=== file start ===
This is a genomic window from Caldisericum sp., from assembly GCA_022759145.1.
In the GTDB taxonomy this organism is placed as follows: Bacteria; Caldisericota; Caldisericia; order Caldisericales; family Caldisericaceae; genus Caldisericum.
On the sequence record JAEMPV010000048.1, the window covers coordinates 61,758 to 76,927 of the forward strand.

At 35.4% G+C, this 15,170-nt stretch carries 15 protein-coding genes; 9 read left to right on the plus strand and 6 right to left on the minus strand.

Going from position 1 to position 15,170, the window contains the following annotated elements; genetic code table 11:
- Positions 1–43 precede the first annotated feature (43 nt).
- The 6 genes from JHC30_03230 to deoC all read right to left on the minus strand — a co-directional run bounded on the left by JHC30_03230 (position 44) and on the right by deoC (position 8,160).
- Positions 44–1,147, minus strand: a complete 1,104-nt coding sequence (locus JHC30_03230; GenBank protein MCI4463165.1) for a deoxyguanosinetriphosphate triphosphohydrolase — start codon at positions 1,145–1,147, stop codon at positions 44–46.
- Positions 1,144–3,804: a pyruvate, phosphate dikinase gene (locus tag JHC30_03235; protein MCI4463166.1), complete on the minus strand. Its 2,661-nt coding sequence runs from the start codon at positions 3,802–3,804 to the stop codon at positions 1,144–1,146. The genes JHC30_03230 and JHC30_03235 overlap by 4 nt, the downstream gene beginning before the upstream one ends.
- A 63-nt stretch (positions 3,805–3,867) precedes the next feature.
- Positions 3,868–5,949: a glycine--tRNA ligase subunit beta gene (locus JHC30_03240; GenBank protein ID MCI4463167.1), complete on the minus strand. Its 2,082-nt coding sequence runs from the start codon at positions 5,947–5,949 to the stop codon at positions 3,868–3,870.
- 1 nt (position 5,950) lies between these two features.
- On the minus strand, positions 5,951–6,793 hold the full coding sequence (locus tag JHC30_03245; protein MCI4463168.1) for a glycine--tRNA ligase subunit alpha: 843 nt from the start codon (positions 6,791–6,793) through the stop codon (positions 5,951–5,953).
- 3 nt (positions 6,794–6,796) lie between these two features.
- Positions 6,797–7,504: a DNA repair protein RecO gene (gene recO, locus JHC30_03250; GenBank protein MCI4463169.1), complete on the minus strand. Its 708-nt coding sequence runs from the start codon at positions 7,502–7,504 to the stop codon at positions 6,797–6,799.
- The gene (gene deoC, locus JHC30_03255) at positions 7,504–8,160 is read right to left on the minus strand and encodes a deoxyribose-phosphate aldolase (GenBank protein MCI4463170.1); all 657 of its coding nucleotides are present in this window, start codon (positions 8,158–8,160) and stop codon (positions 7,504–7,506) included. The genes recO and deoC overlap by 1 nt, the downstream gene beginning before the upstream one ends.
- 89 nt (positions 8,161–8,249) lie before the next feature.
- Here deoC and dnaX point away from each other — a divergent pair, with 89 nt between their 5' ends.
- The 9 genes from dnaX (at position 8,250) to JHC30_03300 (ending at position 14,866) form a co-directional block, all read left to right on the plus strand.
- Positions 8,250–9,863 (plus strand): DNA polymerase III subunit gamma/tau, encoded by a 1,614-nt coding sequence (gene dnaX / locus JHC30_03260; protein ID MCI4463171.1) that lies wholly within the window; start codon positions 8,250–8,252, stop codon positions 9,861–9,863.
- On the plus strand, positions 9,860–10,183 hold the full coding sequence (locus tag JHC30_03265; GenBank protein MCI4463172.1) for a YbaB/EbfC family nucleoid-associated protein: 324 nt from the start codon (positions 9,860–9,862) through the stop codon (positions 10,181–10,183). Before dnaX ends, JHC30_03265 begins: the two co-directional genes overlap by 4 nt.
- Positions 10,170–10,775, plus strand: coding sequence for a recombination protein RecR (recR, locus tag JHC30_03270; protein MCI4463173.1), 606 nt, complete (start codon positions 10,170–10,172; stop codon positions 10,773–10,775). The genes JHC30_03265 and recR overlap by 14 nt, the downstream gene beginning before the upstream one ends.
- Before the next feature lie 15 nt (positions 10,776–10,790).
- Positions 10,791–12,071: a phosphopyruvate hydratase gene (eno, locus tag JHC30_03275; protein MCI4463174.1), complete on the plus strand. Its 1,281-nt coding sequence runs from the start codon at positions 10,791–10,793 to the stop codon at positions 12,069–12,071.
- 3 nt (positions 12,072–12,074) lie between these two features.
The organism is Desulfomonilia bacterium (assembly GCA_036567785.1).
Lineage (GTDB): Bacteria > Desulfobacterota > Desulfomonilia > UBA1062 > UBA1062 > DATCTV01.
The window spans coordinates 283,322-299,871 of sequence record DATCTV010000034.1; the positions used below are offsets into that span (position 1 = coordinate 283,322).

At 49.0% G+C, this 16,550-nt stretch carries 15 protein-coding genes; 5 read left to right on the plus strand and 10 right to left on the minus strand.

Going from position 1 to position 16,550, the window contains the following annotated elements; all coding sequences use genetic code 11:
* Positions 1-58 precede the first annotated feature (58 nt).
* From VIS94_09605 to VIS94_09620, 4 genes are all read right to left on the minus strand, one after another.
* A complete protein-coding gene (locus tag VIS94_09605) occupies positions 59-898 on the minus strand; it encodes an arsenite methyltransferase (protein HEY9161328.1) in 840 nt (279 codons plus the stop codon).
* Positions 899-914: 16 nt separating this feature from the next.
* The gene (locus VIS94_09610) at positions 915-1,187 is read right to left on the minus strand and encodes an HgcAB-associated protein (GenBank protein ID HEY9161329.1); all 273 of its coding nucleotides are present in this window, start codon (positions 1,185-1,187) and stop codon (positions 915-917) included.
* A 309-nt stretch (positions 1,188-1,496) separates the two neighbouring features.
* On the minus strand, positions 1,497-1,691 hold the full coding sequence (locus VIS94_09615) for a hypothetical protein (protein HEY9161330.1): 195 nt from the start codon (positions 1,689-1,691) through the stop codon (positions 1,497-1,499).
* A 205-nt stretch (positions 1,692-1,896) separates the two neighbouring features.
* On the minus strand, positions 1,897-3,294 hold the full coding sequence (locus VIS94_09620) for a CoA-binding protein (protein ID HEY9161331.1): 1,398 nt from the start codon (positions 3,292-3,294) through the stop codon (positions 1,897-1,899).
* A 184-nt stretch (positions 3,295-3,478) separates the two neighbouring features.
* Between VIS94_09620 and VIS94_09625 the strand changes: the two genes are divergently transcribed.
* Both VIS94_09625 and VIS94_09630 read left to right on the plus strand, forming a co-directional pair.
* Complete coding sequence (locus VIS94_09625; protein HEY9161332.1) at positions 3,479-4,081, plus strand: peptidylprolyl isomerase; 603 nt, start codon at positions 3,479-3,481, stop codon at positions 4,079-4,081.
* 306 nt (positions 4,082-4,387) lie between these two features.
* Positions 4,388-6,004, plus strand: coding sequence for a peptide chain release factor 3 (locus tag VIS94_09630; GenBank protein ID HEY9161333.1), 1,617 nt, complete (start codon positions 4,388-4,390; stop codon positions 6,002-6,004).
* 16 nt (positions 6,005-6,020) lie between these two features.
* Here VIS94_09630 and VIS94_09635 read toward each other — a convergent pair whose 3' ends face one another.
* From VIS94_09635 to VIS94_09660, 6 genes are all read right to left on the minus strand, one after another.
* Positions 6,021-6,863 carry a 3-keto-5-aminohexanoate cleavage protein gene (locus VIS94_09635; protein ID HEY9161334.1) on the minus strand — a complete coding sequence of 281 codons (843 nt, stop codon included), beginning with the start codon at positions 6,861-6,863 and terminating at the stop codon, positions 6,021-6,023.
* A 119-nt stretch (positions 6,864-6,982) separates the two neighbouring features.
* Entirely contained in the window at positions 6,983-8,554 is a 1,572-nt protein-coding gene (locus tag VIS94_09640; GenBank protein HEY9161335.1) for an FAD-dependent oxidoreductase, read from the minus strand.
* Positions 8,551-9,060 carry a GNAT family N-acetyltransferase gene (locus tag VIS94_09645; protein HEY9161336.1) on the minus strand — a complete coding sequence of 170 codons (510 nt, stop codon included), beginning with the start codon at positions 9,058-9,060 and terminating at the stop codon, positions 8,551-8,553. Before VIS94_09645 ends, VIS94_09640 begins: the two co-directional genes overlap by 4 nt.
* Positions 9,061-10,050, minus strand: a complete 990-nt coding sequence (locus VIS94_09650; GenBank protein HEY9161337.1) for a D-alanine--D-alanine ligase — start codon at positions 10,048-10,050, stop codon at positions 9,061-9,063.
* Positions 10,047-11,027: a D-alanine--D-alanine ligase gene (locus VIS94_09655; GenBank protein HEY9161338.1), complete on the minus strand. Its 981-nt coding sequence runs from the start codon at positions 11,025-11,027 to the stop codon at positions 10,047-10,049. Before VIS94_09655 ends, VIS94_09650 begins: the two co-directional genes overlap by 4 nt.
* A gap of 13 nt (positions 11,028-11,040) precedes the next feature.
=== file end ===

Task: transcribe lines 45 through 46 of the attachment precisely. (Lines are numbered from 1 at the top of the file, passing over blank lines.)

* Positions 4,388-6,004, plus strand: coding sequence for a peptide chain release factor 3 (locus tag VIS94_09630; GenBank protein ID HEY9161333.1), 1,617 nt, complete (start codon positions 4,388-4,390; stop codon positions 6,002-6,004).
* 16 nt (positions 6,005-6,020) lie between these two features.